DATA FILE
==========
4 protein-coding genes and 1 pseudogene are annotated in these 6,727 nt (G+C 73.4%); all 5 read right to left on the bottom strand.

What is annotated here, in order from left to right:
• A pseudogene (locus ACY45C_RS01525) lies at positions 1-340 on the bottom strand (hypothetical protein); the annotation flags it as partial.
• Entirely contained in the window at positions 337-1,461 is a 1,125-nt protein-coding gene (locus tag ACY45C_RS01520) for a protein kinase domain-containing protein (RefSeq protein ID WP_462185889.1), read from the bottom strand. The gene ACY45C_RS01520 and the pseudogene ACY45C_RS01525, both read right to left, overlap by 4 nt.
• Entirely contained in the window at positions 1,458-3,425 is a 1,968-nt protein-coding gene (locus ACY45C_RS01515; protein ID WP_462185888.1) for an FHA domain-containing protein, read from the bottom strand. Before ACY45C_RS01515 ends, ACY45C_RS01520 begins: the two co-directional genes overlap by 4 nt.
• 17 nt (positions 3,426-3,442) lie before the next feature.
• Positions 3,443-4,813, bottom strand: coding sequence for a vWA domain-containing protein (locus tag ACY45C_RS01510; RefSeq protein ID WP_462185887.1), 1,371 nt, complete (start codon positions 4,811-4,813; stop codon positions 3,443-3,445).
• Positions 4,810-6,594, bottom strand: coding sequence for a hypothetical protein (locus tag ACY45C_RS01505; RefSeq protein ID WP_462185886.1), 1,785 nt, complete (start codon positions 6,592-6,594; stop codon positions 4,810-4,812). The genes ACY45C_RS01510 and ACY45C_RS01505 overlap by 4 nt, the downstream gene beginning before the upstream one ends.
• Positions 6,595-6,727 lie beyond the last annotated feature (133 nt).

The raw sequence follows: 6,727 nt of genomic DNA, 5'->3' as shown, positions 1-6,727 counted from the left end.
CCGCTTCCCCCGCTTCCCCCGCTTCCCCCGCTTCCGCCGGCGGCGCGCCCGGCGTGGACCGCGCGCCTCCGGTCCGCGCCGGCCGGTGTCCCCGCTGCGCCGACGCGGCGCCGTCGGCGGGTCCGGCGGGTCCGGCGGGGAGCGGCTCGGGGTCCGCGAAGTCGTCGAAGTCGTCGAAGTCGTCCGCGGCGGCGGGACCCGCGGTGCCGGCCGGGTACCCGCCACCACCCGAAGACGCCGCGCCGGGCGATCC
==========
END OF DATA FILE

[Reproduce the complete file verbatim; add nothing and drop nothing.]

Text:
4 protein-coding genes and 1 pseudogene are annotated in these 6,727 nt (G+C 73.4%); all 5 read right to left on the bottom strand.

What is annotated here, in order from left to right:
• A pseudogene (locus ACY45C_RS01525) lies at positions 1-340 on the bottom strand (hypothetical protein); the annotation flags it as partial.
• Entirely contained in the window at positions 337-1,461 is a 1,125-nt protein-coding gene (locus tag ACY45C_RS01520) for a protein kinase domain-containing protein (RefSeq protein ID WP_462185889.1), read from the bottom strand. The gene ACY45C_RS01520 and the pseudogene ACY45C_RS01525, both read right to left, overlap by 4 nt.
• Entirely contained in the window at positions 1,458-3,425 is a 1,968-nt protein-coding gene (locus ACY45C_RS01515; protein ID WP_462185888.1) for an FHA domain-containing protein, read from the bottom strand. Before ACY45C_RS01515 ends, ACY45C_RS01520 begins: the two co-directional genes overlap by 4 nt.
• 17 nt (positions 3,426-3,442) lie before the next feature.
• Positions 3,443-4,813, bottom strand: coding sequence for a vWA domain-containing protein (locus tag ACY45C_RS01510; RefSeq protein ID WP_462185887.1), 1,371 nt, complete (start codon positions 4,811-4,813; stop codon positions 3,443-3,445).
• Positions 4,810-6,594, bottom strand: coding sequence for a hypothetical protein (locus tag ACY45C_RS01505; RefSeq protein ID WP_462185886.1), 1,785 nt, complete (start codon positions 6,592-6,594; stop codon positions 4,810-4,812). The genes ACY45C_RS01510 and ACY45C_RS01505 overlap by 4 nt, the downstream gene beginning before the upstream one ends.
• Positions 6,595-6,727 lie beyond the last annotated feature (133 nt).

The raw sequence follows: 6,727 nt of genomic DNA, 5'->3' as shown, positions 1-6,727 counted from the left end.
CCGCTTCCCCCGCTTCCCCCGCTTCCCCCGCTTCCGCCGGCGGCGCGCCCGGCGTGGACCGCGCGCCTCCGGTCCGCGCCGGCCGGTGTCCCCGCTGCGCCGACGCGGCGCCGTCGGCGGGTCCGGCGGGTCCGGCGGGGAGCGGCTCGGGGTCCGCGAAGTCGTCGAAGTCGTCGAAGTCGTCCGCGGCGGCGGGACCCGCGGTGCCGGCCGGGTACCCGCCACCACCCGAAGACGCCGCGCCGGGCGATCC